|Old Mutual, CABS hypocrisy exposed|
|Sunday, 12 February 2012 00:00|
When Vice-President Joice Mujuru launched the Old Mutual Kurera/Ukondla Youth Empowerment Fund as part of the indigenisation and economic empowerment drive at the Harare International Conference Centre, there was jubilation among youths throughout the country as young people legitimately expected to benefit from the programme.
Under the deal, Old Mutual committed to shed 25 percent of its equity to indigenous youths and transfer the cash equivalent of this portion, that is $10 million, into a revolving fund through which viable youth projects were going to be funded.
Another $1 million was committed for youth business skills training.
At the official launch, Old Mutual Group Chief Executive Officer Mr Luke Ngwerume positively weighed in, arguing that his company had made the funds available, not as a means of only complying with the indigenisation law but as a way of giving back to the Zimbabwean community.
He said this was a legitimate obligation of responsibility to an environment that has facilitated the unprecedented growth and profitability of their business over a number of years.
While Old Mutual received accolades as a shining example of big business coming in to advance the empowerment cause and take the lead in solving the perennial problem of youth unemployment, three months down the line events on the ground prove otherwise.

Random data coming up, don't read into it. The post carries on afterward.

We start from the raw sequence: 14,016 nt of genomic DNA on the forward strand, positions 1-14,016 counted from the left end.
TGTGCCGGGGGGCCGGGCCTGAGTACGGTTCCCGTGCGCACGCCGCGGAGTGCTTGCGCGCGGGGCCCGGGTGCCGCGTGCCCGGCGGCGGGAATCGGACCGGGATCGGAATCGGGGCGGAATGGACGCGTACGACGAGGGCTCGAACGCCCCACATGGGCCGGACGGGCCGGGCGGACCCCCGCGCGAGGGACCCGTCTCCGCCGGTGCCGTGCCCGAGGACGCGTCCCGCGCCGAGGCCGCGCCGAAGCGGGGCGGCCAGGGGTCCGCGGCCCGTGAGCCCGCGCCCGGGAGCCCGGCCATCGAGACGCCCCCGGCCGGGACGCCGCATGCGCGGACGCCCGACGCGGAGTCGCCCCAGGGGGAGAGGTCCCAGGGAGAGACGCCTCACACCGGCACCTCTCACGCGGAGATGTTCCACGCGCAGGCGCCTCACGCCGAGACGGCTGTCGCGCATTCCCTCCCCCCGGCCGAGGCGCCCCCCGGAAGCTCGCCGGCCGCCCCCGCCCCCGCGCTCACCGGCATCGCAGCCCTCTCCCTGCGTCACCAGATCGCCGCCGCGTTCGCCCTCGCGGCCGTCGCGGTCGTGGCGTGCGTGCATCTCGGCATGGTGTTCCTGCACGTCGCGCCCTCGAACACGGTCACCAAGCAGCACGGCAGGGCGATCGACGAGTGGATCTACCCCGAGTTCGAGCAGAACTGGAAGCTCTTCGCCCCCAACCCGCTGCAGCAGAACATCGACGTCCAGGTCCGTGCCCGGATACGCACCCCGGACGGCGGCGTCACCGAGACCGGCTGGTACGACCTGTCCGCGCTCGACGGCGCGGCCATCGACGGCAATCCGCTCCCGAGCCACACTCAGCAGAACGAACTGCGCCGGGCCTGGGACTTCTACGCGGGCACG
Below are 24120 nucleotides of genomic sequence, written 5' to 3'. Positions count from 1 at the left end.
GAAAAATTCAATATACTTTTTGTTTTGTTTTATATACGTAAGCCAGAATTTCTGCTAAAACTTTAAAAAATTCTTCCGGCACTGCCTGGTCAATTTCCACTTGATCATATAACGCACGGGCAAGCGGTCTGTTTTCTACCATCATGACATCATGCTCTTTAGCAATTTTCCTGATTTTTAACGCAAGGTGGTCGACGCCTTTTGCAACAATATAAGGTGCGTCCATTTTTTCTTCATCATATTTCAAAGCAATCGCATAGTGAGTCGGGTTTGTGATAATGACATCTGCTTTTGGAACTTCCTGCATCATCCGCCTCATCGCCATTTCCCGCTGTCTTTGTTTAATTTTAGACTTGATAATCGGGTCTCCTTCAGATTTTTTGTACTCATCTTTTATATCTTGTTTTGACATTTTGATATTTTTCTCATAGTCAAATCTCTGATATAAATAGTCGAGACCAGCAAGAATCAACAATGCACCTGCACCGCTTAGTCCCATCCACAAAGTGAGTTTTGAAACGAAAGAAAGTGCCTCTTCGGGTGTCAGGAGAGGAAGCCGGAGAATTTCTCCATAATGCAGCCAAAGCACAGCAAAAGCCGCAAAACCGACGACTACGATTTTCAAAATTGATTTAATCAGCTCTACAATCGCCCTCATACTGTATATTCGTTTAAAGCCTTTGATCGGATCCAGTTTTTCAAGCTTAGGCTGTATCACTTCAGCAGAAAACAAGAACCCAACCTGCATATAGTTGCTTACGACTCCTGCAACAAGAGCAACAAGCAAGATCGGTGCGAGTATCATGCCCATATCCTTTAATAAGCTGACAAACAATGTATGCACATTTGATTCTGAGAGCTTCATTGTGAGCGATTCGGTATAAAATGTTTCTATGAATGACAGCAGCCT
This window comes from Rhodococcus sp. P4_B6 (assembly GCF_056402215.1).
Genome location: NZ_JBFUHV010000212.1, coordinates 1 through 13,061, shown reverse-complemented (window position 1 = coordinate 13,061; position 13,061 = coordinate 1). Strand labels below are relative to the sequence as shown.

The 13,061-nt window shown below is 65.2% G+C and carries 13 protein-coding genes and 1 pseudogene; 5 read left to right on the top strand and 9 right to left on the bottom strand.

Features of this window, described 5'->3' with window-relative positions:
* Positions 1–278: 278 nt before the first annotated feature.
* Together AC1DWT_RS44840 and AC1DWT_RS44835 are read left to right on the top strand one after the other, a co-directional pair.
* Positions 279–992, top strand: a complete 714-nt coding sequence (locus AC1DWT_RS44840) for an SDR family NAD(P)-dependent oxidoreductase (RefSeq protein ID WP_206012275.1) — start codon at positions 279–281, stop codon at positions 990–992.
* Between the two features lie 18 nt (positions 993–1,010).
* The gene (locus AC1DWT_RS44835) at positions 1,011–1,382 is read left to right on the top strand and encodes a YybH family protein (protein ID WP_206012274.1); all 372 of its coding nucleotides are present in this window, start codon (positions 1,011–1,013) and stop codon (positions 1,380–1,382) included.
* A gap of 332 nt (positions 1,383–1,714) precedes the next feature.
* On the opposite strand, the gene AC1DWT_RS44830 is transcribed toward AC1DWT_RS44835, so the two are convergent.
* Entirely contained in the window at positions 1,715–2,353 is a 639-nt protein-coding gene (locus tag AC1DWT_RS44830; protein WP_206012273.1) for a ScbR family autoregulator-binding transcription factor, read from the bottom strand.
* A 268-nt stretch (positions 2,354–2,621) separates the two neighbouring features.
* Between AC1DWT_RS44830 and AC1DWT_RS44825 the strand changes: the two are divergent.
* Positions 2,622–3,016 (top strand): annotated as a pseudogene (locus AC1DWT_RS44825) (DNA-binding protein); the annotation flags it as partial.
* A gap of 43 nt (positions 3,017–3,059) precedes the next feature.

Nothing has materialised and there is no progress at all.
This leads us to the unfortunate conclusion that Old Mutual and its subsidiary CABS never had any intention of honouring their part of the bargain, in fact, Old Mutual is on the verge of disempowering our youths by wasting their time, energy, ideas, and the little resources they have which have been invested to satisfy the minimum conditions set by CABS for them to qualify for loans.
Firstly, CABS severely restricted the availability of loan application forms, denying thousands of youths the opportunity to state their case and apply for the loans. This was despite the fact that thousands of youths had used their meagre resources to run around opening a CABS account and preparing the business proposals.